'Social Network' screenwriter pens open letter slamming Facebook's Zuckerberg

'Social Network' screenwriter pens open letter slamming Facebook's Zuckerberg
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Acclaimed screenwriter Aaron Sorkin, in a New York Times op-ed Thursday, laid into Facebook CEO and founder Mark ZuckerbergMark Elliot ZuckerbergTexas governor signs ban on outside help for election administrators Hillicon Valley: NATO members agree to new cyber defense policy | YouTube banning politics, elections in masthead ads | 50 groups urge Biden to fill FCC position to reinstate net neutrality rules Pink Floyd's Roger Waters: 'No f---ing way' Zuckerberg can use our song for ad MORE over his company's refusal to block political ads with incorrect or misleading information.

Sorkin, who in 2010 wrote "The Social Network," a movie about Facebook's origin story and Zuckerberg's rise to fame, hit back at the CEO for criticizing the film's depiction of him.

"You protested that the film was inaccurate and that Hollywood didn’t understand that some people build things just for the sake of building them," Sorkin wrote.


"It was hard not to feel the irony while I was reading excerpts from your recent speech at Georgetown University, in which you defended — on free speech grounds — Facebook’s practice of posting demonstrably false ads from political candidates."

Sorkin wrote that he admired Zuckerberg's "deep belief in free speech," but argued that having "crazy lies pumped into the water supply that corrupt the most important decisions we make together" can't be what the Facebook CEO wants.

The screenwriter noted that one-third of the world uses Facebook and that 50 percent of Americans say that they get most of their news from the social media site.

"You and I," Sorkin writes, "want speech protections to make sure no one gets imprisoned or killed for saying or writing something unpopular, not to ensure that lies have unfettered access to the American electorate."

Facebook has been under fire from Democrats for not fact-checking political ads and not blocking those with misleading information.

The controversy arose after a Trump campaign ad accused Vice President Joe BidenJoe BidenExpanding child tax credit could lift 4 million children out of poverty: analysis Maria Bartiromo defends reporting: 'Keep trashing me, I'll keep telling the truth' The Memo: The center strikes back MORE of corruption without evidence. Facebook declined to take the ad down, claiming that the social media company is protecting political speech and that it should not be responsible for vetting political arguments.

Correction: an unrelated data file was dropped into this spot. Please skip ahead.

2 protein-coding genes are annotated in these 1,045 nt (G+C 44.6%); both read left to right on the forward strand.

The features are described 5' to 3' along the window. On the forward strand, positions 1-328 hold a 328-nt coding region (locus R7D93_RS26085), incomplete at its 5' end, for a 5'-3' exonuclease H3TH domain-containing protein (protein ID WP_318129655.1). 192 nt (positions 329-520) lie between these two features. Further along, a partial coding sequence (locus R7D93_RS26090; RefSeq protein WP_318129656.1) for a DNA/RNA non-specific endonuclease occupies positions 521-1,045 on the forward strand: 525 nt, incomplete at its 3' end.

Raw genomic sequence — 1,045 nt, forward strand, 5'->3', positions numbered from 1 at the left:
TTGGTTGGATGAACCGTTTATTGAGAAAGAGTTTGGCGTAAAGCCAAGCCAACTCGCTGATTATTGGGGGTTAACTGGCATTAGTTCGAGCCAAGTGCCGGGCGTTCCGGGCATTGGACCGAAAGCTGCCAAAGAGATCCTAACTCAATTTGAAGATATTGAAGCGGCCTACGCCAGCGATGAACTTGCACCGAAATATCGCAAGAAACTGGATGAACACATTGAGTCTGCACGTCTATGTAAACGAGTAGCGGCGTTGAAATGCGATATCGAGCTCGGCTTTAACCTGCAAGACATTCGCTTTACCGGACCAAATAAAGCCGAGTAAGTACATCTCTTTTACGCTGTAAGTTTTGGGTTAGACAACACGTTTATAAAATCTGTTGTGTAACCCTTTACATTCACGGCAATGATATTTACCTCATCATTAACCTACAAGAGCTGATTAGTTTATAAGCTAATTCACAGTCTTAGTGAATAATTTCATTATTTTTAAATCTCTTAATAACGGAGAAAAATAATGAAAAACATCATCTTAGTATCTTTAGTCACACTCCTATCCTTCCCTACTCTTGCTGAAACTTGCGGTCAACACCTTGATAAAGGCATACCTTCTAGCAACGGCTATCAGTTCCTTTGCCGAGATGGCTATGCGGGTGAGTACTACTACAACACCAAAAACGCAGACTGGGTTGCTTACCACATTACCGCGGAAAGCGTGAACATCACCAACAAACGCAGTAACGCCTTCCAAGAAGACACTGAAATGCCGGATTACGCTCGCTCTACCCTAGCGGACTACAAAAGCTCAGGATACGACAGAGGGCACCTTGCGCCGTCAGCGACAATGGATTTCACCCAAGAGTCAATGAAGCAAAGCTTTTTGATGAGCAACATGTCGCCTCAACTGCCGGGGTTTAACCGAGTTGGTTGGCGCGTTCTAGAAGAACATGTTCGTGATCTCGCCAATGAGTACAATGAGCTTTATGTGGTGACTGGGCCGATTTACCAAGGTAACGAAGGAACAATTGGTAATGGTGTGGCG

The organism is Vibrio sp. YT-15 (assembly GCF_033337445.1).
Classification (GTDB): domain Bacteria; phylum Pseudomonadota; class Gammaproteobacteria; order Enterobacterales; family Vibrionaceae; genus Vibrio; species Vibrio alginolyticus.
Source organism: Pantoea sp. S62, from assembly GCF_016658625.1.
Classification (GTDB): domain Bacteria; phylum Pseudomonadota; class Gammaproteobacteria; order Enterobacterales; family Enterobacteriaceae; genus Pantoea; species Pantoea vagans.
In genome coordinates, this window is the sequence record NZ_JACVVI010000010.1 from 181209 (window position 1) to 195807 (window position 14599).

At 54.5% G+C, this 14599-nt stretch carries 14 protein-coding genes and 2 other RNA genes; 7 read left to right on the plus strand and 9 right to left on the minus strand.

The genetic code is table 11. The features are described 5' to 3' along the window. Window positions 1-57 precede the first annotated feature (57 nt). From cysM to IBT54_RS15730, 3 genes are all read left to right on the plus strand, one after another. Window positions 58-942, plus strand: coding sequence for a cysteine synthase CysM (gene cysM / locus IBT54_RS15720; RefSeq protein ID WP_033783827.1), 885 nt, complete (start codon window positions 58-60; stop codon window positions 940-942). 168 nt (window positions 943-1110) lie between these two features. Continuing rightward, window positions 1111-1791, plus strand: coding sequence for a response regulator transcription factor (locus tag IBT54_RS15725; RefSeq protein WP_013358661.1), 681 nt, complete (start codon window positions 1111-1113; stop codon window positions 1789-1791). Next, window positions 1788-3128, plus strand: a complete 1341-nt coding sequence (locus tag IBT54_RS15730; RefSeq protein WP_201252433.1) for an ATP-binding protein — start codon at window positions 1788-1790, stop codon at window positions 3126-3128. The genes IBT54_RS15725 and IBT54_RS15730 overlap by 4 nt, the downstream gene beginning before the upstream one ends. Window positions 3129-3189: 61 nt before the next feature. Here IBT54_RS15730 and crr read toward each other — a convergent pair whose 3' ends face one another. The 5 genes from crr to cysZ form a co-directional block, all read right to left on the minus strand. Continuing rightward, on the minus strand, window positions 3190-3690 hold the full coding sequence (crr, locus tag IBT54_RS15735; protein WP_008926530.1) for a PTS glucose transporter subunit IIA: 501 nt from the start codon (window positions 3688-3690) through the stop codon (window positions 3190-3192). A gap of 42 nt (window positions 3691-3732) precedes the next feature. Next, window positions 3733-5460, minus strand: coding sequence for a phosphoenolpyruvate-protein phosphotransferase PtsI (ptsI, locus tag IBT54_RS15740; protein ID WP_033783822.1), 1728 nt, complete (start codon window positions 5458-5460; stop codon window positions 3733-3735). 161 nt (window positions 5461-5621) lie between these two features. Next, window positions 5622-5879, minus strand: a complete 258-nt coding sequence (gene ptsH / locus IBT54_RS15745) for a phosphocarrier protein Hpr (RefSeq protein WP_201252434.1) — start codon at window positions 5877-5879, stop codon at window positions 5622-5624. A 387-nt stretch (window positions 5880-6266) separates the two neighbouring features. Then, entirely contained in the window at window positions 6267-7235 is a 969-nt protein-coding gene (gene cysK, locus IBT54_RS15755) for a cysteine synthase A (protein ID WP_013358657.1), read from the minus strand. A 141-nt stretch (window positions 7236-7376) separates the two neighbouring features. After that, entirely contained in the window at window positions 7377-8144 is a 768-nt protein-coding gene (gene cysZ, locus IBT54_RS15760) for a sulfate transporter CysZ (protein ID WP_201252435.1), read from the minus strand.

Facebook has doubled down on its stance. Zuckerberg was also grilled during testimony before Congress last week, including in a memorable exchange with Rep. Alexandria Ocasio-CortezAlexandria Ocasio-CortezThe Memo: The center strikes back Democrats facing tough reelections back bipartisan infrastructure deal Harris rebounds after difficult trip MORE (D-N.Y.).

Ocasio-Cortez asked the 35-year-old billionaire, "Do you see a potential problem here with a complete lack of fact-checking on political advertisements?”

“Congresswoman, in most cases, in a democracy, I believe people should be able to see for themselves what politicians they may or may not vote for are saying and judge their character for themselves,” Zuckerberg responded.

Sorkin ended his letter scathingly, writing, "if I’d known you felt that way, I’d have had the Winklevoss twins invent Facebook," a reference to Zuckerberg's rivals in the early days of the company.

Sorkin's op-ed comes a day after Twitter CEO and founder Jack Dorsey announced that Twitter would stop accepting political ads.